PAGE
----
May 29, 1953, is a historic day in the mountaineering world. Two mortal souls, Edmund Hillary and Tenzing Norgay climbed atop the Mt. Everest, the tallest peak in the world. It was a giant leap for the mountaineers all around the world. It not only proved that humans could conquer the tallest of the peaks but did so enduring every harsh condition the mountain threw at them.
But it didn’t happen in one go. In fact, the attempts to climb Mt. Everest started way back in 1921. The team failed to reach the summit in the first two expeditions in 1921 and 1922. Then in 1924, a miracle happened. Two of the expedition members, George Mallory and Andrew Irvine reached as close as 800 meters away from the peak. Unfortunately, the weather wasn’t in their favour and both of them disappeared into thin air.
Another expedition in 1999 found George Mallory’s body. A debate continues in the mountaineering world if they reached the summit or not. But I find it irrelevant. Because even if they didn’t reach the summit they proved that we could reach as close as 800m. Which in my opinion was the stepping stone for Edmund Hillary and Tenzing Norgay’s climb of 1953.
But we largely focus on Edmund Hillary and Tenzing Norgay but only a few celebrate the attempts of George Mallory. If the climb of 1953 was a giant leap, then the expeditions of 1921, 1922 and 1924 actually built the staircase from where Edmund Hillary and Tenzing Norgay took that leap.
A lot of big things in life also start with baby steps.
The Parallel Climb In Life
I bought the domain name trailsofinju.com in August last year to mark my 25th birthday. I wrote the purpose of this blog here. The whole purpose of this blog was to document the lessons I learnt in life. So that someone else in the future can use these lessons to leap ahead and push the boundaries a little further. In a way, I wanted to share the staircase I built for myself so that others can climb up to reach the peak of their life.
But there were many constraints. One of many was my fear of talking about my perspectives. The second was to talk about my work. The third was to learn digital marketing to share this work with the world. Because if I didn’t do it, no one would. If I didn’t talk about my work, it’ll never reach the ones who need it the most. Even if it is just one person, that’ll be enough.
So I started taking baby steps. I resolved to write one blog post a week, without fail. Come what may. I started implementing just one SEO lesson per blog post. Today, SEO and Social media contribute to 60% of my website’s traffic. And trust me I barely scratched the surface and I don’t even spend hours on this stuff. But I realized the importance of those tiny steps. If not for those tiny steps, my website wouldn’t be in this position today. Although there is a long way to go but the progress has been very promising and exciting.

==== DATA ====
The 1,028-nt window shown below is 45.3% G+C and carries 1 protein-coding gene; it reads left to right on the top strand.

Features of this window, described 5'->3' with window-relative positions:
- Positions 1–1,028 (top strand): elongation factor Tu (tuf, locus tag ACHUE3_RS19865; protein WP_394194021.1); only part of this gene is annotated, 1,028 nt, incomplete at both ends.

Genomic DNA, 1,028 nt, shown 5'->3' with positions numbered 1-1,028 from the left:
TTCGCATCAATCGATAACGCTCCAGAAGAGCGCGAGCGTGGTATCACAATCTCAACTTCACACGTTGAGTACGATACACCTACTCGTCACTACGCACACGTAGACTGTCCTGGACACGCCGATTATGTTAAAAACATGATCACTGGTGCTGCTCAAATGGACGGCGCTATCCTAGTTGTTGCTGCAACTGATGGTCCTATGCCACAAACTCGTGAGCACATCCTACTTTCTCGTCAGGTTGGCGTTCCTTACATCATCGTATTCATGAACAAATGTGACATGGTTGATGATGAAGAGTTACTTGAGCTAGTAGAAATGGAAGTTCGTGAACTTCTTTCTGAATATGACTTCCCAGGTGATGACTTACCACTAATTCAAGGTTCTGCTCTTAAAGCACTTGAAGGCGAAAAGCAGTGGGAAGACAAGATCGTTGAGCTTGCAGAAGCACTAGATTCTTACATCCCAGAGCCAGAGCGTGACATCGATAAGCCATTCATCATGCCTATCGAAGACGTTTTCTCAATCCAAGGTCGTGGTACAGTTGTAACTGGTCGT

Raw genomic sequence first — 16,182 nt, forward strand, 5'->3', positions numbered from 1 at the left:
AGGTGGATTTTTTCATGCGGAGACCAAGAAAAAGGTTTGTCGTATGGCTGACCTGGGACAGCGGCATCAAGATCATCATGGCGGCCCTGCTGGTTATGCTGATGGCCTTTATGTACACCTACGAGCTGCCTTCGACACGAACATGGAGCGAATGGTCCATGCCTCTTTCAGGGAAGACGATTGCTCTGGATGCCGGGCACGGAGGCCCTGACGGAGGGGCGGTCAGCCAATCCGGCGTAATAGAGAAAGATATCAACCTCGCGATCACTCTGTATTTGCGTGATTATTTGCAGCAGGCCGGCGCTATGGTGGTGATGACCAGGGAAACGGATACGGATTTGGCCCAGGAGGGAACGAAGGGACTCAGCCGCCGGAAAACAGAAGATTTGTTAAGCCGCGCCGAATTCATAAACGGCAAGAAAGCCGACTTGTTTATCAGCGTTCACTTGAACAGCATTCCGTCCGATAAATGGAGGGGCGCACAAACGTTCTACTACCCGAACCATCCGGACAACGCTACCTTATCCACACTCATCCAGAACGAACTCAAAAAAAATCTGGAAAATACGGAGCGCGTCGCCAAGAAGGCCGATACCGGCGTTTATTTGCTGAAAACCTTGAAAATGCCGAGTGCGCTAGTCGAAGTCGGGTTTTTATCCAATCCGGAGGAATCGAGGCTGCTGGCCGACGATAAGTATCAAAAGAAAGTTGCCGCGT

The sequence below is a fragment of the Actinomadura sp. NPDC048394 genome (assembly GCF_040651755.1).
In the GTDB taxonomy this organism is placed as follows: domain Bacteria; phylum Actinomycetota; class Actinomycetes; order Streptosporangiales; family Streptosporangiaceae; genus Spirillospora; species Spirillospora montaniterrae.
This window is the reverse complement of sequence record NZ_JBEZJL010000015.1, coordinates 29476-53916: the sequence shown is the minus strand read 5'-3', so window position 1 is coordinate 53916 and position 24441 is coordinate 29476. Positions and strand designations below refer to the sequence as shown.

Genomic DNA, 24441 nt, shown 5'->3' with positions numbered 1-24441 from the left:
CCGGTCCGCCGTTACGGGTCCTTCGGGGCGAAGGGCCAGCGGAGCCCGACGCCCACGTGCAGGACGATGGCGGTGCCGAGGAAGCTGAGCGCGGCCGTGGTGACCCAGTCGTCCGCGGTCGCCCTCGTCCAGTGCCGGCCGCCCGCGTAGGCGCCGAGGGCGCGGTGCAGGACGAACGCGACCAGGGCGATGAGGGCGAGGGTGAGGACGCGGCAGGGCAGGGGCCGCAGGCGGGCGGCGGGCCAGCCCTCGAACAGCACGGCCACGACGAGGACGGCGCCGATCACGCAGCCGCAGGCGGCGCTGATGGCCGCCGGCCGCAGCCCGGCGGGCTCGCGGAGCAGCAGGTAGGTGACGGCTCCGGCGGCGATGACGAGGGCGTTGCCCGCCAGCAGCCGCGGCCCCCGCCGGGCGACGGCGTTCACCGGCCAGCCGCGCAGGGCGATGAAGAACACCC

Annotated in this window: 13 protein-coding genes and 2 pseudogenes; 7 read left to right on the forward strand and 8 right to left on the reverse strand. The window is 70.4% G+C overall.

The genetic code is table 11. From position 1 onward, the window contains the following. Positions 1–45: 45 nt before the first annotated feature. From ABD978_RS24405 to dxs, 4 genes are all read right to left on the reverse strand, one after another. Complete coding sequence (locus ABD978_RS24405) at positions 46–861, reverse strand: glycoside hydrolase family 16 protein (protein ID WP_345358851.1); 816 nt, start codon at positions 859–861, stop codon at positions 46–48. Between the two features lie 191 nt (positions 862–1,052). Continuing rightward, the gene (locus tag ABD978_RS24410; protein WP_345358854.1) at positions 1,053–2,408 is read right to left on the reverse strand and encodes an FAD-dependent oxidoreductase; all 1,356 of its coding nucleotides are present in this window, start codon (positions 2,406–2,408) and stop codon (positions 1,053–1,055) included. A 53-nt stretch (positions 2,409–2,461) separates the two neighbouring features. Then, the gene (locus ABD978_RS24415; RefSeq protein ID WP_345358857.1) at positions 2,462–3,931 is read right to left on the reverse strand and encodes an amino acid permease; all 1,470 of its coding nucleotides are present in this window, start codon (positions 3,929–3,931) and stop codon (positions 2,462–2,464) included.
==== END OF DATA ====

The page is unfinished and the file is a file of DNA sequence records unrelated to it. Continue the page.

Similarly, solving climate crisis or the time management problems or money problems seem like giant leaps. But trust me, if we attack one plastic piece after other, if we attack one polluting element after another, within no time, we’ll be taking giant leaps and soon nature will heal.
And similarly, focus on one minute at a time to solve your time management problems. Figure out the issues, one rupee at a time and solve your money problems. And if you’re afraid of taking those baby steps all by yourself, then follow the steps of others who conquered those peaks before. Talk to George Mallorys through books, talk to Tenzing Norgay and find out more about their giant leap.
Because the only way humans take a giant leap is by pushing the boundaries one baby step at a time.
So climb up the staircase that is already built and build it further for the future generations to keep pushing the boundaries and take that giant leap.
Thanks for sticking with me till the end. Hope it was worth your time.
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This is post no.28 in the weekly blog post series. You can write to email@example.com for any feedback or collaboration. Alternatively, you can drop me a DM on Instagram.
If you’d like to read further on Mt. Everest Climbing History. Click Here.